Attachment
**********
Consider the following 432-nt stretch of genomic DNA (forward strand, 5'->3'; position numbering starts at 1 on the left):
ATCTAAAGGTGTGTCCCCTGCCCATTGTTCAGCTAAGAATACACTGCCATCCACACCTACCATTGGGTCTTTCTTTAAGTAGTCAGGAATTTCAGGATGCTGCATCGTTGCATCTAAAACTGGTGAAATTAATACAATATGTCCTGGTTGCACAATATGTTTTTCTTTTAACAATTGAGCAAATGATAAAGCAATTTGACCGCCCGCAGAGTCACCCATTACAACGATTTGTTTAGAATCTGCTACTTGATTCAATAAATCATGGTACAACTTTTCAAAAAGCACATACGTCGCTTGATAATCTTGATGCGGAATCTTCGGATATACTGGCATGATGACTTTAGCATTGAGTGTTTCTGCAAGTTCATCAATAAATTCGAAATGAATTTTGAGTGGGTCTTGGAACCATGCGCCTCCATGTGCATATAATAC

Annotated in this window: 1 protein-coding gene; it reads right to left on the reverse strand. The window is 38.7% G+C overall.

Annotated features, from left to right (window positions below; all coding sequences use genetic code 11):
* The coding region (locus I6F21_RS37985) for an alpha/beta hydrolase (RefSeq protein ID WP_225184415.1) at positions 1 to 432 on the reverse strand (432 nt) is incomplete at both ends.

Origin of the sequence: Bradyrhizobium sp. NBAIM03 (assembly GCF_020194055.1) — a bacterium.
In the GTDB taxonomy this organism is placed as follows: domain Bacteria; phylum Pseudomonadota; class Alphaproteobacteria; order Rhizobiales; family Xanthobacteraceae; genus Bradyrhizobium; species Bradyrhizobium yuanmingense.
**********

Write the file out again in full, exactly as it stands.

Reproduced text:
Consider the following 432-nt stretch of genomic DNA (forward strand, 5'->3'; position numbering starts at 1 on the left):
ATCTAAAGGTGTGTCCCCTGCCCATTGTTCAGCTAAGAATACACTGCCATCCACACCTACCATTGGGTCTTTCTTTAAGTAGTCAGGAATTTCAGGATGCTGCATCGTTGCATCTAAAACTGGTGAAATTAATACAATATGTCCTGGTTGCACAATATGTTTTTCTTTTAACAATTGAGCAAATGATAAAGCAATTTGACCGCCCGCAGAGTCACCCATTACAACGATTTGTTTAGAATCTGCTACTTGATTCAATAAATCATGGTACAACTTTTCAAAAAGCACATACGTCGCTTGATAATCTTGATGCGGAATCTTCGGATATACTGGCATGATGACTTTAGCATTGAGTGTTTCTGCAAGTTCATCAATAAATTCGAAATGAATTTTGAGTGGGTCTTGGAACCATGCGCCTCCATGTGCATATAATAC

Annotated in this window: 1 protein-coding gene; it reads right to left on the reverse strand. The window is 38.7% G+C overall.

Annotated features, from left to right (window positions below; all coding sequences use genetic code 11):
* The coding region (locus I6F21_RS37985) for an alpha/beta hydrolase (RefSeq protein ID WP_225184415.1) at positions 1 to 432 on the reverse strand (432 nt) is incomplete at both ends.

Origin of the sequence: Bradyrhizobium sp. NBAIM03 (assembly GCF_020194055.1) — a bacterium.
In the GTDB taxonomy this organism is placed as follows: domain Bacteria; phylum Pseudomonadota; class Alphaproteobacteria; order Rhizobiales; family Xanthobacteraceae; genus Bradyrhizobium; species Bradyrhizobium yuanmingense.